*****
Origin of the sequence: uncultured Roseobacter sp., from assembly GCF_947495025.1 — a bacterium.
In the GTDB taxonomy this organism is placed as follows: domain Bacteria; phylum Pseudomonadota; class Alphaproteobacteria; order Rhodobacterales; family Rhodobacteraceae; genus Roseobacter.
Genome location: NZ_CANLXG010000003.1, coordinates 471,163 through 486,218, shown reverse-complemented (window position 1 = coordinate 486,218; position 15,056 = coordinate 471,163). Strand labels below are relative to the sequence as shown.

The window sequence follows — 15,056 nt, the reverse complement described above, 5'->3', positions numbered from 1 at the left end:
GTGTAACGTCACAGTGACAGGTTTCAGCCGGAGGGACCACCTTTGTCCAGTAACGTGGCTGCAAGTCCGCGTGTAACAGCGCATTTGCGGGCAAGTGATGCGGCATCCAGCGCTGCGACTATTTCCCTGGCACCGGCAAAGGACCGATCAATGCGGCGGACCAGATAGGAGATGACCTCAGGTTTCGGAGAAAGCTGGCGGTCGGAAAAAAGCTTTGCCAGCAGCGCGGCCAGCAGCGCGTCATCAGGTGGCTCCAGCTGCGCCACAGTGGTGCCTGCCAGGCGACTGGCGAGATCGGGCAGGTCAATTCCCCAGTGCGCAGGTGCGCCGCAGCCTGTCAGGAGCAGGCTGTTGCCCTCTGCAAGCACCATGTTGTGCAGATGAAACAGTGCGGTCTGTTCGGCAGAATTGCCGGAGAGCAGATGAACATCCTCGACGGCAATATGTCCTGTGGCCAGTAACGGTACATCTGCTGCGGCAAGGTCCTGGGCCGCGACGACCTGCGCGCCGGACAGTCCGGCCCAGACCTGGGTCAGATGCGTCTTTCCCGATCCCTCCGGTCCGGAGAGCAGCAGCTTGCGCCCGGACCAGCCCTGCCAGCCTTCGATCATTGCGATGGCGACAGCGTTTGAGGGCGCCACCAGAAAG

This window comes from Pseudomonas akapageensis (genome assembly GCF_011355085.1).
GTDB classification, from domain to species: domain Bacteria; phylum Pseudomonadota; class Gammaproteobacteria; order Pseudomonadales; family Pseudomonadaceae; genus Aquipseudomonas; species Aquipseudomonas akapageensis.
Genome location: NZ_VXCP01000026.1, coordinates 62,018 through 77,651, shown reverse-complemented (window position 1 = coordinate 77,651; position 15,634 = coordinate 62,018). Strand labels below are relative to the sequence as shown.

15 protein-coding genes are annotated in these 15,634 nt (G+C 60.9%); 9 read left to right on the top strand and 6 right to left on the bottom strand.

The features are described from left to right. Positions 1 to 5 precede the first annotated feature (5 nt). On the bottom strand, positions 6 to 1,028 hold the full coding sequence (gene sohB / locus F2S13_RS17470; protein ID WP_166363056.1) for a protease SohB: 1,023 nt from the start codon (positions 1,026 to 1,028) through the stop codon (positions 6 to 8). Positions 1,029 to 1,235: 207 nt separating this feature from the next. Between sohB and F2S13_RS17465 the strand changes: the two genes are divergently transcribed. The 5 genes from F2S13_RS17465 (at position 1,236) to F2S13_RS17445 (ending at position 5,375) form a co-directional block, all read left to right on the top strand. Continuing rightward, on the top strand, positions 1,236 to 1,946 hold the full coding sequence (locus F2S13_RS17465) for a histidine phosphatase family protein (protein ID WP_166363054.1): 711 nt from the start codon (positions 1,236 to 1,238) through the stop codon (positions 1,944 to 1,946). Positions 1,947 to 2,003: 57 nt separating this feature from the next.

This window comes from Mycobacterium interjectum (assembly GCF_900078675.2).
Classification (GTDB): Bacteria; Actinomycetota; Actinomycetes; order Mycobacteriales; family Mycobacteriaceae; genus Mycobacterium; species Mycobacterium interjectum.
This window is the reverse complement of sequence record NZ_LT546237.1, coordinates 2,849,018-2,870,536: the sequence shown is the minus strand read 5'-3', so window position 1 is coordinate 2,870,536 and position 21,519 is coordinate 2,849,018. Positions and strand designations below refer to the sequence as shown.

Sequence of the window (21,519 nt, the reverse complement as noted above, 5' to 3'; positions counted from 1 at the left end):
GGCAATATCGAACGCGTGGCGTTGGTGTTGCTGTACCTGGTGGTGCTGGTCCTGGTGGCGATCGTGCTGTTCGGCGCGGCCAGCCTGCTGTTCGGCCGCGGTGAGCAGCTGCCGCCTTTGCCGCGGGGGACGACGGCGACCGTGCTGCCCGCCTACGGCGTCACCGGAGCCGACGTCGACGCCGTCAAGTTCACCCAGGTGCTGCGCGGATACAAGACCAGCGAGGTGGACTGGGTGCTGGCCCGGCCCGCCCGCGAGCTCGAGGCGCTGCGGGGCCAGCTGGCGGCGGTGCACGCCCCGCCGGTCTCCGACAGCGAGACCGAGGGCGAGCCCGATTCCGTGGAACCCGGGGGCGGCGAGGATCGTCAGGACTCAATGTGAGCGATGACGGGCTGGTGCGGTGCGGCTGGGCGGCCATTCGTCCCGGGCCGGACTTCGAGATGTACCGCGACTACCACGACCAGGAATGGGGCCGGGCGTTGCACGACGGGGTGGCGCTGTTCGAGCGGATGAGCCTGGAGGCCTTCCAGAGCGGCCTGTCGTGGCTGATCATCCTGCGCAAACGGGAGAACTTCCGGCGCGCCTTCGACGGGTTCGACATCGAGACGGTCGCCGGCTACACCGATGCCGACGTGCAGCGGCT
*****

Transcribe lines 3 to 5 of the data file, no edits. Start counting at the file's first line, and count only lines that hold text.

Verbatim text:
Genome location: NZ_CANLXG010000003.1, coordinates 471,163 through 486,218, shown reverse-complemented (window position 1 = coordinate 486,218; position 15,056 = coordinate 471,163). Strand labels below are relative to the sequence as shown.

The window sequence follows — 15,056 nt, the reverse complement described above, 5'->3', positions numbered from 1 at the left end:
GTGTAACGTCACAGTGACAGGTTTCAGCCGGAGGGACCACCTTTGTCCAGTAACGTGGCTGCAAGTCCGCGTGTAACAGCGCATTTGCGGGCAAGTGATGCGGCATCCAGCGCTGCGACTATTTCCCTGGCACCGGCAAAGGACCGATCAATGCGGCGGACCAGATAGGAGATGACCTCAGGTTTCGGAGAAAGCTGGCGGTCGGAAAAAAGCTTTGCCAGCAGCGCGGCCAGCAGCGCGTCATCAGGTGGCTCCAGCTGCGCCACAGTGGTGCCTGCCAGGCGACTGGCGAGATCGGGCAGGTCAATTCCCCAGTGCGCAGGTGCGCCGCAGCCTGTCAGGAGCAGGCTGTTGCCCTCTGCAAGCACCATGTTGTGCAGATGAAACAGTGCGGTCTGTTCGGCAGAATTGCCGGAGAGCAGATGAACATCCTCGACGGCAATATGTCCTGTGGCCAGTAACGGTACATCTGCTGCGGCAAGGTCCTGGGCCGCGACGACCTGCGCGCCGGACAGTCCGGCCCAGACCTGGGTCAGATGCGTCTTTCCCGATCCCTCCGGTCCGGAGAGCAGCAGCTTGCGCCCGGACCAGCCCTGCCAGCCTTCGATCATTGCGATGGCGACAGCGTTTGAGGGCGCCACCAGAAAG